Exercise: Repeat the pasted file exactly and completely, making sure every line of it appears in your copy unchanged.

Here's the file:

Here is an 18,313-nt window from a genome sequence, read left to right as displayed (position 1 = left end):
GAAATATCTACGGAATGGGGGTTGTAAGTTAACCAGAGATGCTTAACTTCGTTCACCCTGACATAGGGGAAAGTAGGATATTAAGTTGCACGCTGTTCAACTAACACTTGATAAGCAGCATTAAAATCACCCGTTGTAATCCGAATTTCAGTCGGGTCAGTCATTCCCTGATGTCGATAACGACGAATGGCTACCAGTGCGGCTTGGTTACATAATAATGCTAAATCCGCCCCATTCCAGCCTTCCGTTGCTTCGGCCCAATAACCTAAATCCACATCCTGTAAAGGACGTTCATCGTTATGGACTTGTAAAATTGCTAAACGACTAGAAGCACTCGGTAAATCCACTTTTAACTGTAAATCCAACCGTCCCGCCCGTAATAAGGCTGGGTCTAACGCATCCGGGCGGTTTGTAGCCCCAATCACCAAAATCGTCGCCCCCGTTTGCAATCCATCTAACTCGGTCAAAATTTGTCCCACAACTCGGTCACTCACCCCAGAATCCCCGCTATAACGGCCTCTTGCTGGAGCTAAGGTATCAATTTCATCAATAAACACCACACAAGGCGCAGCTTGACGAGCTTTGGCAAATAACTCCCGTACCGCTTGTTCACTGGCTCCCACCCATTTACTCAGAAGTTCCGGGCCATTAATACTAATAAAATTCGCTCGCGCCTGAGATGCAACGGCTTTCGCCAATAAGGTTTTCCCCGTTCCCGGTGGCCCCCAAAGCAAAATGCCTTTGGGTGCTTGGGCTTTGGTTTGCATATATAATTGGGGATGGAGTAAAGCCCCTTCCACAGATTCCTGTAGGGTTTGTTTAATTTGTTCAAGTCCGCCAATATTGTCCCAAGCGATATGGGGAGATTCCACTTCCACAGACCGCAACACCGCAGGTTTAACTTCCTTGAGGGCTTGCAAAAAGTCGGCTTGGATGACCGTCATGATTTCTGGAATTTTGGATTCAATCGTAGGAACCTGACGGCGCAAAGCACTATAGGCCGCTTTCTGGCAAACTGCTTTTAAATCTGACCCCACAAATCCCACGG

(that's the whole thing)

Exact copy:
Here is an 18,313-nt window from a genome sequence, read left to right as displayed (position 1 = left end):
GAAATATCTACGGAATGGGGGTTGTAAGTTAACCAGAGATGCTTAACTTCGTTCACCCTGACATAGGGGAAAGTAGGATATTAAGTTGCACGCTGTTCAACTAACACTTGATAAGCAGCATTAAAATCACCCGTTGTAATCCGAATTTCAGTCGGGTCAGTCATTCCCTGATGTCGATAACGACGAATGGCTACCAGTGCGGCTTGGTTACATAATAATGCTAAATCCGCCCCATTCCAGCCTTCCGTTGCTTCGGCCCAATAACCTAAATCCACATCCTGTAAAGGACGTTCATCGTTATGGACTTGTAAAATTGCTAAACGACTAGAAGCACTCGGTAAATCCACTTTTAACTGTAAATCCAACCGTCCCGCCCGTAATAAGGCTGGGTCTAACGCATCCGGGCGGTTTGTAGCCCCAATCACCAAAATCGTCGCCCCCGTTTGCAATCCATCTAACTCGGTCAAAATTTGTCCCACAACTCGGTCACTCACCCCAGAATCCCCGCTATAACGGCCTCTTGCTGGAGCTAAGGTATCAATTTCATCAATAAACACCACACAAGGCGCAGCTTGACGAGCTTTGGCAAATAACTCCCGTACCGCTTGTTCACTGGCTCCCACCCATTTACTCAGAAGTTCCGGGCCATTAATACTAATAAAATTCGCTCGCGCCTGAGATGCAACGGCTTTCGCCAATAAGGTTTTCCCCGTTCCCGGTGGCCCCCAAAGCAAAATGCCTTTGGGTGCTTGGGCTTTGGTTTGCATATATAATTGGGGATGGAGTAAAGCCCCTTCCACAGATTCCTGTAGGGTTTGTTTAATTTGTTCAAGTCCGCCAATATTGTCCCAAGCGATATGGGGAGATTCCACTTCCACAGACCGCAACACCGCAGGTTTAACTTCCTTGAGGGCTTGCAAAAAGTCGGCTTGGATGACCGTCATGATTTCTGGAATTTTGGATTCAATCGTAGGAACCTGACGGCGCAAAGCACTATAGGCCGCTTTCTGGCAAACTGCTTTTAAATCTGACCCCACAAATCCCACGG